SpaceX launching research and tons of ice cream into space

By Technology

A Falcon 9 SpaceX rocket carrying a classified satellite for the National Reconnaissance Office lifts off from pad 39A at the Kennedy Space Center in Cape Canaveral, Fla., Monday, May 1, 2017. (AP Photo/John Raoux)

Space X’s Falcon 9 rocket is scheduled to blast off at 12:31 p.m. Monday from Florida’s Kennedy Space Center after standing down for nearly a month due to Air Force maintenance.

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The mission is expected to drop off a few tons of research—and loads of ice cream--at the International Space Station. Apparently, there was extra freezer space, so NASA packed different flavors of ice cream for the six crew members currently there.


“There will be chocolate, vanilla and birthday cake flavored ice cream heading to the International Space Station on today’s launch, as well as ice cream candy bars,” Kathryn Hambleton, Public Affairs Officer at NASA Headquarters, told Gizmodo. “[The ice cream] is frozen. It will be going up in three freezers that will come back filled with research when Dragon returns.”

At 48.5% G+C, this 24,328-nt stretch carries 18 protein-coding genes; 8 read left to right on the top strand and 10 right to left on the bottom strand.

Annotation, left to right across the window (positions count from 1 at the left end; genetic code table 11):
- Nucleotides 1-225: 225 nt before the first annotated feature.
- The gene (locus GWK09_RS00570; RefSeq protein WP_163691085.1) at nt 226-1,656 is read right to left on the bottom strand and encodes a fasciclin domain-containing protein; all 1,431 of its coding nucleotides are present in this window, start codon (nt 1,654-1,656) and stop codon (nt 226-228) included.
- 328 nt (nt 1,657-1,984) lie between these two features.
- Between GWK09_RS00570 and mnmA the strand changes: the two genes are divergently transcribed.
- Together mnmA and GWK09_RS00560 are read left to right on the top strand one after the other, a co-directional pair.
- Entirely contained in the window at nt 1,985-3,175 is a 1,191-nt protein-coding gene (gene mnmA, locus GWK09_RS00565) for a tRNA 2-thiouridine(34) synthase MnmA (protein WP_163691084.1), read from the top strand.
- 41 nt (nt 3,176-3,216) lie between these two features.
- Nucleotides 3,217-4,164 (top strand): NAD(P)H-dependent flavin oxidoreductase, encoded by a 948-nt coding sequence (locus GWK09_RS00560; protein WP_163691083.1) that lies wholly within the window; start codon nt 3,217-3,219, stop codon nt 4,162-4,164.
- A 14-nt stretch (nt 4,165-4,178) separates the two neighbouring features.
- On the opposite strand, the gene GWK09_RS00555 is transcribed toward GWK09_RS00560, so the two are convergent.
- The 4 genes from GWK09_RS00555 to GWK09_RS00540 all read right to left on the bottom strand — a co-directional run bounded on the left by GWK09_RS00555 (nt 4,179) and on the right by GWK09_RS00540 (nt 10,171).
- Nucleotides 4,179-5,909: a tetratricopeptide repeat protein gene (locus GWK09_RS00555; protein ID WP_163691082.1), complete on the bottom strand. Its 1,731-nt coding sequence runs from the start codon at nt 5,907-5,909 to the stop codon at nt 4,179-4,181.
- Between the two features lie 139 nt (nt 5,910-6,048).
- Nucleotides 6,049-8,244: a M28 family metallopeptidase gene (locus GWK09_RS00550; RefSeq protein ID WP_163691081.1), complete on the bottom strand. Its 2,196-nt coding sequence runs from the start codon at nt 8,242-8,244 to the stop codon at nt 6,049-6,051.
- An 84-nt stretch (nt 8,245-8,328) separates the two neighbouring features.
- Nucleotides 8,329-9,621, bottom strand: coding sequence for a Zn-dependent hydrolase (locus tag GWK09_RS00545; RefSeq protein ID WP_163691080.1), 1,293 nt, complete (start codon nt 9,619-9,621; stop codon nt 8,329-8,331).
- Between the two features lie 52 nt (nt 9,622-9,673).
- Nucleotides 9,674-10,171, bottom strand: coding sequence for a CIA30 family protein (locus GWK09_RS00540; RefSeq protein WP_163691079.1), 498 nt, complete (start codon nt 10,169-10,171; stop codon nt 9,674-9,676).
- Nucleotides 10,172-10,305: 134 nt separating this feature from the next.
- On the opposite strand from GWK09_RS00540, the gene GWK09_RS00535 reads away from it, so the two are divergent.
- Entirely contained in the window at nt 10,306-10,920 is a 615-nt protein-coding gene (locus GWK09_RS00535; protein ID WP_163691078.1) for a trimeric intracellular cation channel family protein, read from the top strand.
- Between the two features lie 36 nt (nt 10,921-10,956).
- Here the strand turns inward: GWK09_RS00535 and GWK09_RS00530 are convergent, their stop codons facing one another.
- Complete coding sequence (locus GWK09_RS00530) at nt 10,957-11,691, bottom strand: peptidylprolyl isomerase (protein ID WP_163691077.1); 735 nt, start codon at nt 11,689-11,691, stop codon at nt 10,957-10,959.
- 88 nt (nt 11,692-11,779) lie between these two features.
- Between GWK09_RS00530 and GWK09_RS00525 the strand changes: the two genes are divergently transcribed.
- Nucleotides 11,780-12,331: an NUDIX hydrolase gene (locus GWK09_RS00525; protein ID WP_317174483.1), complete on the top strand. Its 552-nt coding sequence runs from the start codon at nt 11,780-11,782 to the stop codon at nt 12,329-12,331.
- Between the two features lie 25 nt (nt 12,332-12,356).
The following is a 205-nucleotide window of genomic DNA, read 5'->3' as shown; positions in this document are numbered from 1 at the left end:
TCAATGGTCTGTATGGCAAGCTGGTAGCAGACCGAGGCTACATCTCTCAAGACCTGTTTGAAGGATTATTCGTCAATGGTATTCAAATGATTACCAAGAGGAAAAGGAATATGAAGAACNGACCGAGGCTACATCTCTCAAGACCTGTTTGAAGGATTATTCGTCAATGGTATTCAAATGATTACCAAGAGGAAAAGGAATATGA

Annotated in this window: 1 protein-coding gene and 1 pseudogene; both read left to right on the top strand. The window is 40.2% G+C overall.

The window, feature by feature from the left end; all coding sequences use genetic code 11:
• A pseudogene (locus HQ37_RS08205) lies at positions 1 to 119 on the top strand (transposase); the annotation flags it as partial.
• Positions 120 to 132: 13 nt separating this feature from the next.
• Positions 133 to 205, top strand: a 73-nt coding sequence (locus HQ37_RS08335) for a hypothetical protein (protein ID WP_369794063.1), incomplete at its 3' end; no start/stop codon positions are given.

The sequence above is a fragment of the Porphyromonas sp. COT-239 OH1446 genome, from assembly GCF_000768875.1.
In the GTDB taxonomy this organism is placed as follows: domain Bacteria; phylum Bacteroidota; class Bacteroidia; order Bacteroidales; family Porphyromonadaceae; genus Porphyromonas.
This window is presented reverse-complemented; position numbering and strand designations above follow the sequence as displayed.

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In addition to sweet treats, the Dragon spacecraft will also include roughly 6,400 lbs of science experiments and supplies, including 20 mice, which will be used to study the impacts of long duration spaceflight on biology.


This launch marks SpaceX's 12th cargo resupply mission for NASA and its 11th rocket launch of 2017.